What’s happened the past few months in the precious metals mining sector has been absolutely breathtaking. GDX, the ETF that tracks the performance of the major gold and silver miners, is up nearly 100%.
Could OIL be next?
OIL is another exchange traded fund. It tracks the performance of West Texas Intermediate Crude Oil. It’s showing a very similar setup as to what we saw in GDX prior to GDX exploding upwards.
What exactly happened in GDX that is repeating now in OIL?
First off, GDX endured a multi-year bear mauling that destroyed investors and repeatedly crushed all hope of recovery. Peak to trough, GDX was down as much as 80%.
Even more significant was the massive high volume support base that GDX established over the six months prior to finally breaking out as seen in the below volume-at-price chart.
The chart shows the peaks in volume at different prices on the left vertical axis. The most shares in GDX changed hands between $13 and $15.
A similar pattern is now playing out in OIL.
Our Stock State Indicator system (SSI) exited nearly two years ago and the SSI Trend has been decidedly negative. OIL still has some work to do before the SSI Trend can fully recover but we can see in the chart below that the SSI Trend is already starting to flatten out.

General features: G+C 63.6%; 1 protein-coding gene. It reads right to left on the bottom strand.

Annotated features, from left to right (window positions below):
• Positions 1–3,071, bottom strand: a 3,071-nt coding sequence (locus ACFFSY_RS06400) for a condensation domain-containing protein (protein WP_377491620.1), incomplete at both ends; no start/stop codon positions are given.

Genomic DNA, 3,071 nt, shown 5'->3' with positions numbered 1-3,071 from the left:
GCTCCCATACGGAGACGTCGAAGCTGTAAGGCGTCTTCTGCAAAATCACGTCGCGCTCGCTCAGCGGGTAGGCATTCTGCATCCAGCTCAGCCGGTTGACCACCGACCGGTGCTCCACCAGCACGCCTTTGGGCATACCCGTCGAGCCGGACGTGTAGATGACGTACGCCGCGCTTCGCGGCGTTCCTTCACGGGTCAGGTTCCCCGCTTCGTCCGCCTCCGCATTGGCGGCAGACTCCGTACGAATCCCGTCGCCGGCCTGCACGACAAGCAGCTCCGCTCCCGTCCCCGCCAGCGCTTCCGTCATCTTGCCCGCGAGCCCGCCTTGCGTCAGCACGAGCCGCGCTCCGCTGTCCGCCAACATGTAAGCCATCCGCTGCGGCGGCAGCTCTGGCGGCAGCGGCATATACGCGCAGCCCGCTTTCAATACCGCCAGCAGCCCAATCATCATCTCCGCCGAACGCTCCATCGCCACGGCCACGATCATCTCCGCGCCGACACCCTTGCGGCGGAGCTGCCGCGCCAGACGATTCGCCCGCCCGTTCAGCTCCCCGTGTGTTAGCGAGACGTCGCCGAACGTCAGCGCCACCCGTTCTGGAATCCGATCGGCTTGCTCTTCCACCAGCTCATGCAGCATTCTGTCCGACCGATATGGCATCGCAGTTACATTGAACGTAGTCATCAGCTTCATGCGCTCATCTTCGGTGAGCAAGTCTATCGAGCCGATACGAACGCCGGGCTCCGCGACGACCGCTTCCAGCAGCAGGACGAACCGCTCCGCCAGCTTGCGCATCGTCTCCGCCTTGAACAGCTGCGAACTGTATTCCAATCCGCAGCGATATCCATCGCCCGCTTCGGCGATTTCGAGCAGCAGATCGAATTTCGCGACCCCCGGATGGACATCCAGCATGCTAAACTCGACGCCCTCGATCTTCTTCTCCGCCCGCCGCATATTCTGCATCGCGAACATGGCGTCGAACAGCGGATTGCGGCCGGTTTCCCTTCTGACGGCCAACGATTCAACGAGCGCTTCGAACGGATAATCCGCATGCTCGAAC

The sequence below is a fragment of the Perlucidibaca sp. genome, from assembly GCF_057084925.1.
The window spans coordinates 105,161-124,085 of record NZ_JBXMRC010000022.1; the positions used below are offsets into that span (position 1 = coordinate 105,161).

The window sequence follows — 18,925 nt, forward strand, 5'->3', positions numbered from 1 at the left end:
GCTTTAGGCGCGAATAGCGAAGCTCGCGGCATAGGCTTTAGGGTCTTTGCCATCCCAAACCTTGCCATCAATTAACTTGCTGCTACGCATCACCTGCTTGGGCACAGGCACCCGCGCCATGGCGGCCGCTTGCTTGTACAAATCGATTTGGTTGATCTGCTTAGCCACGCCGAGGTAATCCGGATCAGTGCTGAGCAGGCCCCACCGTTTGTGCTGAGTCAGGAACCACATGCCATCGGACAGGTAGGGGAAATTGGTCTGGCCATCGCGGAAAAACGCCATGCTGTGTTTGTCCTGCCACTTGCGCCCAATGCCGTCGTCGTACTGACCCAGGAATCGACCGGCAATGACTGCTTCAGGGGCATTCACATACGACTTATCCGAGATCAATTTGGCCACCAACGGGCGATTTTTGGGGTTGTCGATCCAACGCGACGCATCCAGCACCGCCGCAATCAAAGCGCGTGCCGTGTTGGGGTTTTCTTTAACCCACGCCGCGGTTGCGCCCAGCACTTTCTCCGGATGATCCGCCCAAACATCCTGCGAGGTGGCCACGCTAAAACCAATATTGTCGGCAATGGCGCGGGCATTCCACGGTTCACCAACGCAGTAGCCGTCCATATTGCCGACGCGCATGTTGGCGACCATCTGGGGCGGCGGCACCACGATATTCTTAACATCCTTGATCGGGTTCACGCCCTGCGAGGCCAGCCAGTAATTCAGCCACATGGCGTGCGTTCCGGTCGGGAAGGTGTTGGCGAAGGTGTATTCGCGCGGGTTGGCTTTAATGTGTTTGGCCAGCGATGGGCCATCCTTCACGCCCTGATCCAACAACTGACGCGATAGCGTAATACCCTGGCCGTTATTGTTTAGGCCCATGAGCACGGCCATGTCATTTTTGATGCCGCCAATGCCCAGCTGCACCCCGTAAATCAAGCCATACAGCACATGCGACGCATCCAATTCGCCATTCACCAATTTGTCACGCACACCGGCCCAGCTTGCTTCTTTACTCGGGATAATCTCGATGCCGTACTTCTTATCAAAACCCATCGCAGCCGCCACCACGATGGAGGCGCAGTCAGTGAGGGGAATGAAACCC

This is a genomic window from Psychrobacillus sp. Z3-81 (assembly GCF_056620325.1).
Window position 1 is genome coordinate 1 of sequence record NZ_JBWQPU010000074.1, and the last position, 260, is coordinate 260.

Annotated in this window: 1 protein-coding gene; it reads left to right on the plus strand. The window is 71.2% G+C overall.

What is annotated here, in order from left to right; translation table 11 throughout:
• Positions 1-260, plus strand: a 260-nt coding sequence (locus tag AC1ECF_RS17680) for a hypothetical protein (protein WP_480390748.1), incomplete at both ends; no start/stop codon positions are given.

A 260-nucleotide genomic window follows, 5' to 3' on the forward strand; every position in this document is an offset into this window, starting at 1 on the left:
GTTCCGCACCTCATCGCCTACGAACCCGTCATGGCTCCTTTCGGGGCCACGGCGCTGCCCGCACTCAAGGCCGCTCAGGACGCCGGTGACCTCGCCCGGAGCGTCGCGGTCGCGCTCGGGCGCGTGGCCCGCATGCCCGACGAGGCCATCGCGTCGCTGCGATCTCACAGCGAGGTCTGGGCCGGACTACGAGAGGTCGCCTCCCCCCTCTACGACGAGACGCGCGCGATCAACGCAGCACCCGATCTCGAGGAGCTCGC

Moreover, we’ve seen a massive volume base established between $4 and $5 – again about 80% below the peak price of OIL.
Serious overhead resistance is all the way up between $8 and $9.
I’m keeping an eye on this opportunity myself. If I see price pull back and test high volume support on OIL again and I see the SSI Trend start to turn up and trigger an all clear signal, I’ll be looking for 100% gains in OIL, similar to what we’ve recently seen in GDX.
As for the broader stock market, as I wrote last week, the price action of the past six weeks has been unmistakably bullish but I’ll be gobsmacked (look it up if you need to) if we don’t at least see a significant pullback in the S&P 500.
This kind of massive overhead volume-at-price resistance just isn’t broken through that easily …
Richard M. Smith, PhD